Last night I watched Halifax Town play Southport in a streamed FA Trophy game. It was a foul night, with driving rain and an increasingly unplayable pitch. It was an enjoyable game nevertheless. But should it have been played?
For the vast majority of you who don’t follow non-league football, a quick update. Last year the 66 teams in the National League (levels 5 and 6 in the English football hierarchy) were designated by the DCMS as ‘elite sport’ and thus allowed to play despite the Covid restrictions. In the summer it was anticipated that these restrictions would soon be dropped, and crowds could return.
This was not to be, and when the season belatedly kicked off in October, it was in front of empty stadia. This was only possible because of £10 million worth of grants from the Government (which raided National Lottery funds). The money was meant to tide clubs over until the fans returned.
For a brief period in November, very restricted numbers were admitted into grounds, with social distancing, in some parts of the country. That lasted about three weeks before the second lockdown. and the clubs went back to playing with no crowds.
The tranche of grant funding, intended to cover three months, has now run out and the Government has now announced that further funding can only come in the form of loans.
That puts the clubs in deep difficulty. It would be irresponsible for the many who are already carrying a heavy debt burden to take these loans, not least as there is no mechanism by which they can recoup the money they would borrow. When crowds eventually return, the gate money will be needed to finance wages and running costs. It will not magically increase to cover debt repayments.
This is the same trap which the Government has offered many small businesses and self-employed people. It pretends to help with the immediate problem, but simply kicks the can down the road like so many government policies at the moment.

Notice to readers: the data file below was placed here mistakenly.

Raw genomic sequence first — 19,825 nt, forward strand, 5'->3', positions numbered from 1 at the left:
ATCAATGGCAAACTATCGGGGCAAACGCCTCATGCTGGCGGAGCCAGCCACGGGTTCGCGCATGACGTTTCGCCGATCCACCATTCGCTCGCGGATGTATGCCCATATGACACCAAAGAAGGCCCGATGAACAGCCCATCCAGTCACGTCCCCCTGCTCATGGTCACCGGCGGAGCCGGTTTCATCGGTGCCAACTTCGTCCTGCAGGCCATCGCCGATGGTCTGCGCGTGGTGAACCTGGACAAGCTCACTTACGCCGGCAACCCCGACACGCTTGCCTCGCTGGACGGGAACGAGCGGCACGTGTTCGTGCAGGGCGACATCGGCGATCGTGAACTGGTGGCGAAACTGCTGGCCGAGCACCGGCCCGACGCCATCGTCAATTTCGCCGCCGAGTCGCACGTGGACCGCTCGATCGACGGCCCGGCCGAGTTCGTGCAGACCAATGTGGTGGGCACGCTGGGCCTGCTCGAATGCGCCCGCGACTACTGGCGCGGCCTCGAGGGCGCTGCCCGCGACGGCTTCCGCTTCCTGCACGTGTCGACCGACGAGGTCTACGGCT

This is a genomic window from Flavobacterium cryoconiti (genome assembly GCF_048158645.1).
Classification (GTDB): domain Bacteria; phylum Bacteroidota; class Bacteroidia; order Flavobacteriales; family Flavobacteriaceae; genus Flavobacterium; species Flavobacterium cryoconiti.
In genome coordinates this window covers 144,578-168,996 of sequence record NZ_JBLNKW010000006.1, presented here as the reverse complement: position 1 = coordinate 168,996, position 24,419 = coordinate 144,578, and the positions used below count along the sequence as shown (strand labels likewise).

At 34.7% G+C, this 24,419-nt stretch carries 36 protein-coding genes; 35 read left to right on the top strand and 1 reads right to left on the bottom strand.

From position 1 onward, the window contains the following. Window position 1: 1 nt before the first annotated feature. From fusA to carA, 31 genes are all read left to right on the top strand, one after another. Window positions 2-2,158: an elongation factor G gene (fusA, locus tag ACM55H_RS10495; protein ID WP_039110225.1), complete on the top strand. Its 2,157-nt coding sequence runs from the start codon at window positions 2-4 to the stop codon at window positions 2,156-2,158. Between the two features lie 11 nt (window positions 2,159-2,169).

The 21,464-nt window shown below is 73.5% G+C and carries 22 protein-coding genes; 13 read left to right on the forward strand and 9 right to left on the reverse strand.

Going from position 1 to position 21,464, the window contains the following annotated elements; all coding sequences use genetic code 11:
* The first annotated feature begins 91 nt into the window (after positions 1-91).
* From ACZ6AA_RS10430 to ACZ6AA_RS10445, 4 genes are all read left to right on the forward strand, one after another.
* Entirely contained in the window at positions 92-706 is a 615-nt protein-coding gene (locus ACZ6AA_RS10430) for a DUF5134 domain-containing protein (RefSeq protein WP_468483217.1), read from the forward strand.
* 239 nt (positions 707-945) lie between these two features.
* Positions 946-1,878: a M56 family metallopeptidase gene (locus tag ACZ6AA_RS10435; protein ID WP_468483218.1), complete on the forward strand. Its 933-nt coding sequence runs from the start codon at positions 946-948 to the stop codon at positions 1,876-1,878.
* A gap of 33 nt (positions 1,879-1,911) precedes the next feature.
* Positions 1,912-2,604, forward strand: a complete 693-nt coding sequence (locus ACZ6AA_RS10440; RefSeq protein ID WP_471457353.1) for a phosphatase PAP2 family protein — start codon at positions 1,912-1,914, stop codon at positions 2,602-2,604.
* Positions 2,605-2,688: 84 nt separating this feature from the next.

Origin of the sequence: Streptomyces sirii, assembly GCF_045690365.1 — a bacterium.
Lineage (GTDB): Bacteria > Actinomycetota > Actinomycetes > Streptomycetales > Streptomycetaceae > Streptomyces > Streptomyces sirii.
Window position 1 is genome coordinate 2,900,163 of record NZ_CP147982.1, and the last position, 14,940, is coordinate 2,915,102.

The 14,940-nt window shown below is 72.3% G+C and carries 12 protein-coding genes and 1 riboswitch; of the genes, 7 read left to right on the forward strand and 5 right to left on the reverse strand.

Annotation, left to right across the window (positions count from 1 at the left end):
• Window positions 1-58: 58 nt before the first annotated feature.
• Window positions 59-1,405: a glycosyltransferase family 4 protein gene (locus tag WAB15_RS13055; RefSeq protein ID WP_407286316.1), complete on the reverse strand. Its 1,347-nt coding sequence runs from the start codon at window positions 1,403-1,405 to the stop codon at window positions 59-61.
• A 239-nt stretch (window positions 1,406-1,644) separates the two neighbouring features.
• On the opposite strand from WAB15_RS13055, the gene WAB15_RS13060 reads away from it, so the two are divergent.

Apart from the financial issue – trivial in the bigger financial picture, but very serious to these clubs and their fans – there is the health issue. Unlike genuinely ‘elite’ Premier League teams, small clubs cannot afford elaborate protocols to protect and regularly test players, many of whom are part-time and have other jobs which involve them mixing more widely. Players travel long distances in crowded team coaches and change in often cramped dressing rooms. This is a risk to their health and to all those, often older, staff and volunteers who help put the games on.
There has been a spate of games called off already as Covid cases proliferate. League positions have become meaningless as some clubs have played many fewer games than others, a situation which the predictable winter weather in January and February will only exacerbate.
In these circumstances, the National League and the Football Association should suspend the season, though they are seemingly reluctant to do so because of sponsorship contracts and other commitments.
As I argued back in May, this season should never have started at this level (or indeed in Leagues 1 and 2). If the football authorities don’t act, the Government should probably do so – while acknowledging its own culpability for this crazy situation.
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